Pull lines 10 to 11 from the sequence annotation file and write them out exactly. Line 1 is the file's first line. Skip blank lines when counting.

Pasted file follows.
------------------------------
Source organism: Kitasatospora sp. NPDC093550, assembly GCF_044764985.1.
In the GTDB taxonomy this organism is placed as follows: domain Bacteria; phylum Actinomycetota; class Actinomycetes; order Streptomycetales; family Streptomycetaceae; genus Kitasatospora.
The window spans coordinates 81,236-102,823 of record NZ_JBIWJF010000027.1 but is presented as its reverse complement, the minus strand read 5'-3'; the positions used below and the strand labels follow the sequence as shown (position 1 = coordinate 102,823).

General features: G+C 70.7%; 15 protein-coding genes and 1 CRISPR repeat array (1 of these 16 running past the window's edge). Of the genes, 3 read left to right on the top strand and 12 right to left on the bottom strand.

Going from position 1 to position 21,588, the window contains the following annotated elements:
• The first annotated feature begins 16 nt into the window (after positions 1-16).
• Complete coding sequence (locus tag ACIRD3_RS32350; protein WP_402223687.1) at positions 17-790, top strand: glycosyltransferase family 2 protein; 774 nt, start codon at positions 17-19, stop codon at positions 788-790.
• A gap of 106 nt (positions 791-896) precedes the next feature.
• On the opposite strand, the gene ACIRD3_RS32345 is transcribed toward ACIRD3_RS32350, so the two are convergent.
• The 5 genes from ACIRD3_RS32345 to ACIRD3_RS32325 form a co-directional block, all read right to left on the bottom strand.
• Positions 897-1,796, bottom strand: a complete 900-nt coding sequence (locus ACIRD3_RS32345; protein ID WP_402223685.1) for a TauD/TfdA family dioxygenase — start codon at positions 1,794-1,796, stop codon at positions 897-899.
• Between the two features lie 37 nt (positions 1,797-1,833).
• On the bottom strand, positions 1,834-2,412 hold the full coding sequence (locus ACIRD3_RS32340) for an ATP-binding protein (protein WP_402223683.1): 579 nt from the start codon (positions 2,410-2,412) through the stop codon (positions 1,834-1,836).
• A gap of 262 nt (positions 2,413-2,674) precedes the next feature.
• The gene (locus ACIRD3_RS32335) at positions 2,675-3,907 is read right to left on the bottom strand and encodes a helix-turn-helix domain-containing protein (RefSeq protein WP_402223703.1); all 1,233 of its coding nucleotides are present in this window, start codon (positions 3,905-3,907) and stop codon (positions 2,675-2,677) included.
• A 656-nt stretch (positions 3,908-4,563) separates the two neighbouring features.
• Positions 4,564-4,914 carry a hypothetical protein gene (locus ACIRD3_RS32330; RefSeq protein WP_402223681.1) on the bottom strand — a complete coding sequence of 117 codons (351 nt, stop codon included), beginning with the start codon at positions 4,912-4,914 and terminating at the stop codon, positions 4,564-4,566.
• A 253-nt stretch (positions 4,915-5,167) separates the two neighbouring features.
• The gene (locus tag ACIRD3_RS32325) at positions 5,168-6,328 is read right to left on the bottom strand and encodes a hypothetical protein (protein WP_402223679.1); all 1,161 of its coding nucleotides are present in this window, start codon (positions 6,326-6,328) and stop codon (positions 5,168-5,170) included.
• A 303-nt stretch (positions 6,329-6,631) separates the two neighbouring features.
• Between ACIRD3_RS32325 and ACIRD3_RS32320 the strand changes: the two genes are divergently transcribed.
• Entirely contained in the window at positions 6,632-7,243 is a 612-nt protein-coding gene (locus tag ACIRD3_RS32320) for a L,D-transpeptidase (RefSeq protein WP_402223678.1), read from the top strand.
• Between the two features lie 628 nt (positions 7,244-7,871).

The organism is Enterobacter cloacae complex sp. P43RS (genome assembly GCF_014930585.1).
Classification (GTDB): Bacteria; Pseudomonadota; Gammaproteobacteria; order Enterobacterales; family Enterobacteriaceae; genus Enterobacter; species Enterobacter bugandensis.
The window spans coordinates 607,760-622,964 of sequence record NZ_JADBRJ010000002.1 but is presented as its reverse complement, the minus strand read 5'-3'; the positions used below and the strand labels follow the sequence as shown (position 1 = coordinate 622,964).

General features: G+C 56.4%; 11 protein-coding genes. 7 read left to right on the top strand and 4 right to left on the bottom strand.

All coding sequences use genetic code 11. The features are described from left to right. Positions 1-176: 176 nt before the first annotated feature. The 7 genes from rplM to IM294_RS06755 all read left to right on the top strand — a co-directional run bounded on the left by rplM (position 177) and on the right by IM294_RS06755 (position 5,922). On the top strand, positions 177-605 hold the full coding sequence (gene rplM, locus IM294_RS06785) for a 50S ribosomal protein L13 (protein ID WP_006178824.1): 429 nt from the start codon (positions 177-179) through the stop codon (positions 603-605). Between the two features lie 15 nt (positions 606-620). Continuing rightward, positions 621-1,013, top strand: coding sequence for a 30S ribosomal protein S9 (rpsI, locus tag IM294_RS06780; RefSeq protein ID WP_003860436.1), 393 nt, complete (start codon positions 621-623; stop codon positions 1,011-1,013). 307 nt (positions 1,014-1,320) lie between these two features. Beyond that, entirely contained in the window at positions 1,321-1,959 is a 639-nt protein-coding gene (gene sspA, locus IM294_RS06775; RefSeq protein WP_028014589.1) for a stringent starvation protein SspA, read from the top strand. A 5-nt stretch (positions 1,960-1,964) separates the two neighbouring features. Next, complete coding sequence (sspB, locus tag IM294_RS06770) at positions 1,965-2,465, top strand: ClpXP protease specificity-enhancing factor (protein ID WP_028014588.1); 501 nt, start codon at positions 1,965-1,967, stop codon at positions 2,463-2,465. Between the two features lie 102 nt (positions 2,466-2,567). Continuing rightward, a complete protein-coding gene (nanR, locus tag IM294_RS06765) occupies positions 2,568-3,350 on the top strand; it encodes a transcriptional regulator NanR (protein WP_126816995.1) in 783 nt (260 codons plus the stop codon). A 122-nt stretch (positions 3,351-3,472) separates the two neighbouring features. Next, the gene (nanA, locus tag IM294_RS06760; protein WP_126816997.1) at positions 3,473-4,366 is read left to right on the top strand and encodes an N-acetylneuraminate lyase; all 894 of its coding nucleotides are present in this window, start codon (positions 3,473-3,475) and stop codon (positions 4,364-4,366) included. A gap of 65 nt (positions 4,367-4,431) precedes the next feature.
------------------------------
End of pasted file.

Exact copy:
• The 5 genes from ACIRD3_RS32345 to ACIRD3_RS32325 form a co-directional block, all read right to left on the bottom strand.
• Positions 897-1,796, bottom strand: a complete 900-nt coding sequence (locus ACIRD3_RS32345; protein ID WP_402223685.1) for a TauD/TfdA family dioxygenase — start codon at positions 1,794-1,796, stop codon at positions 897-899.